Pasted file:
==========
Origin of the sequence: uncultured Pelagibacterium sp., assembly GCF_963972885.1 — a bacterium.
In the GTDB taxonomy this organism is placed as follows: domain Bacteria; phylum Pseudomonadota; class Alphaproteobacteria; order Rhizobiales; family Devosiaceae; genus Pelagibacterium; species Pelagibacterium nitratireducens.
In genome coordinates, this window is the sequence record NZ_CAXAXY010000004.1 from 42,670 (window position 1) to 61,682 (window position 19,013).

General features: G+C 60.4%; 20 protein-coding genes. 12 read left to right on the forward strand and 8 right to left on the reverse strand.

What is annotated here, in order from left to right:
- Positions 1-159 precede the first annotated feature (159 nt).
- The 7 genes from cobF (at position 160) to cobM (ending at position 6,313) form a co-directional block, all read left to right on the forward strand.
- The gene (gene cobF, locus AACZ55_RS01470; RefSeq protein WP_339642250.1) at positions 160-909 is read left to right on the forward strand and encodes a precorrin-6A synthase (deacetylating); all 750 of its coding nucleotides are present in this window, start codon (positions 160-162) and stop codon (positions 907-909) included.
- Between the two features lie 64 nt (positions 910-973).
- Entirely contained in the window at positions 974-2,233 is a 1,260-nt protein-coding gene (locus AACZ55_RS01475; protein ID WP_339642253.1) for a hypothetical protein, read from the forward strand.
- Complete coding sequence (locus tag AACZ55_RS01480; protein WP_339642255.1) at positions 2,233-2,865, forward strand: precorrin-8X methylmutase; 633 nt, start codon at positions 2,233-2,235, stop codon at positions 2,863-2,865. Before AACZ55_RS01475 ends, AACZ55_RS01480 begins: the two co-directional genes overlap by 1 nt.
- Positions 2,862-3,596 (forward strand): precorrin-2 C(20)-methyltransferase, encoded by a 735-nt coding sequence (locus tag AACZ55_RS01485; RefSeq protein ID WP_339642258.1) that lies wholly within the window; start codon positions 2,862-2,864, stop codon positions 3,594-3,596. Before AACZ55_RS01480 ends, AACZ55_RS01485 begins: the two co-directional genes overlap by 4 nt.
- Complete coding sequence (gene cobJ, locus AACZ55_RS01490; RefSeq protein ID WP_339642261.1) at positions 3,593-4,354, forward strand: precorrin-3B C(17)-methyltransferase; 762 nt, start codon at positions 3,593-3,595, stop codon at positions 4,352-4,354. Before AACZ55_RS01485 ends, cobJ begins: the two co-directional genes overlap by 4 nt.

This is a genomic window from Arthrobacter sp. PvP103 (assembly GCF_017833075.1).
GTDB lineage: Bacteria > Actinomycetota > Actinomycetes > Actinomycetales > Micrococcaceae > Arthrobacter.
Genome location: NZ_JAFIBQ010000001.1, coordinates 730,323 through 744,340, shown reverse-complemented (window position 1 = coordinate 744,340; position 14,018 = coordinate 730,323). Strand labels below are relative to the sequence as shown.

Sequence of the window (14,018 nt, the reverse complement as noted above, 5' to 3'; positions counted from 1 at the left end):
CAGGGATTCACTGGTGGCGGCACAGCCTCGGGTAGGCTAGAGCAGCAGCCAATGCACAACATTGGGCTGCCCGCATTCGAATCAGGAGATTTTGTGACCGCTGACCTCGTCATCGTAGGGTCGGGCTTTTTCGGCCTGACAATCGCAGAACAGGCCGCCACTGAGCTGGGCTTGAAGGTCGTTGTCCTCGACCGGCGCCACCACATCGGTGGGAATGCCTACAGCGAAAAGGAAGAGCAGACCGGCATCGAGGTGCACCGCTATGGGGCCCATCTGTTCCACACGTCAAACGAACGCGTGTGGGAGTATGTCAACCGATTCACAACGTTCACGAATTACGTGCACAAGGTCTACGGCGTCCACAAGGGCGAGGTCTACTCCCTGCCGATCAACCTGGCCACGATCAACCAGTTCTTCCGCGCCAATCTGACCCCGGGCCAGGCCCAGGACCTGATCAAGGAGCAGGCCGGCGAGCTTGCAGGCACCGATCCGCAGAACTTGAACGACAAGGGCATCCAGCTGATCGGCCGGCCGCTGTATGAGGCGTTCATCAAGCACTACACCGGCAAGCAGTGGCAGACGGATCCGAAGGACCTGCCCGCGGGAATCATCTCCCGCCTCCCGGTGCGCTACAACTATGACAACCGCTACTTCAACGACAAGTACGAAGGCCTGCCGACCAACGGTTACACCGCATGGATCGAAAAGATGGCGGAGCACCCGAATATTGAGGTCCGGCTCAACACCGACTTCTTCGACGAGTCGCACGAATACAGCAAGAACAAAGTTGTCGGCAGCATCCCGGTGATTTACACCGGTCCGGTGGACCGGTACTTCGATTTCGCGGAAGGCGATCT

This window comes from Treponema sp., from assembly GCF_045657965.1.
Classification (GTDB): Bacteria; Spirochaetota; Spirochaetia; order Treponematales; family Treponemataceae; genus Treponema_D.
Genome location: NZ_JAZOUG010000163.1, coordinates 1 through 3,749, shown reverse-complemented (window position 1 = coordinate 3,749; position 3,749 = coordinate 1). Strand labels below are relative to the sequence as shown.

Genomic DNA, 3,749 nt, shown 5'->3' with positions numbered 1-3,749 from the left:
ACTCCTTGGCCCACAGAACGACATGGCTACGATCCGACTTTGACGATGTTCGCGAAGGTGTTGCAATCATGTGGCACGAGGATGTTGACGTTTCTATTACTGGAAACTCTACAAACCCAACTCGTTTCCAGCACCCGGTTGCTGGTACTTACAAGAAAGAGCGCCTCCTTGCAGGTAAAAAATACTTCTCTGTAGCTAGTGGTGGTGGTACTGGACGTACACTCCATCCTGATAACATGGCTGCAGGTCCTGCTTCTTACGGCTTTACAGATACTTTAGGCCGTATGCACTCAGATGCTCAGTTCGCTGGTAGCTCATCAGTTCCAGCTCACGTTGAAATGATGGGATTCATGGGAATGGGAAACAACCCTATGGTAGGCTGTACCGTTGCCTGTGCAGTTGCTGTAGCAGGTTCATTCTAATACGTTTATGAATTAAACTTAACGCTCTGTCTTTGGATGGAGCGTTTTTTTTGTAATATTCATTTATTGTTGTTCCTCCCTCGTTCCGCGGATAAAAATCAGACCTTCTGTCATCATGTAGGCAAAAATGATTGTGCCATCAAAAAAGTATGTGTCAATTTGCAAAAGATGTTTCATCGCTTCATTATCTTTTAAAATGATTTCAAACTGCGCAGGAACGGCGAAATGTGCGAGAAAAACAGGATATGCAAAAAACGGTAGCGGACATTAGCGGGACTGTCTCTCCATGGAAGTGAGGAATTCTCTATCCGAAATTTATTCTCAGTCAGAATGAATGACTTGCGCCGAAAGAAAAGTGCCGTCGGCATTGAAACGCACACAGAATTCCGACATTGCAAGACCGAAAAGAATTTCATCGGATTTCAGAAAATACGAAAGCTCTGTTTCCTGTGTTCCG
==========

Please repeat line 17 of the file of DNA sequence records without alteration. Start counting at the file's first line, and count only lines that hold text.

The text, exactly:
Sequence of the window (14,018 nt, the reverse complement as noted above, 5' to 3'; positions counted from 1 at the left end):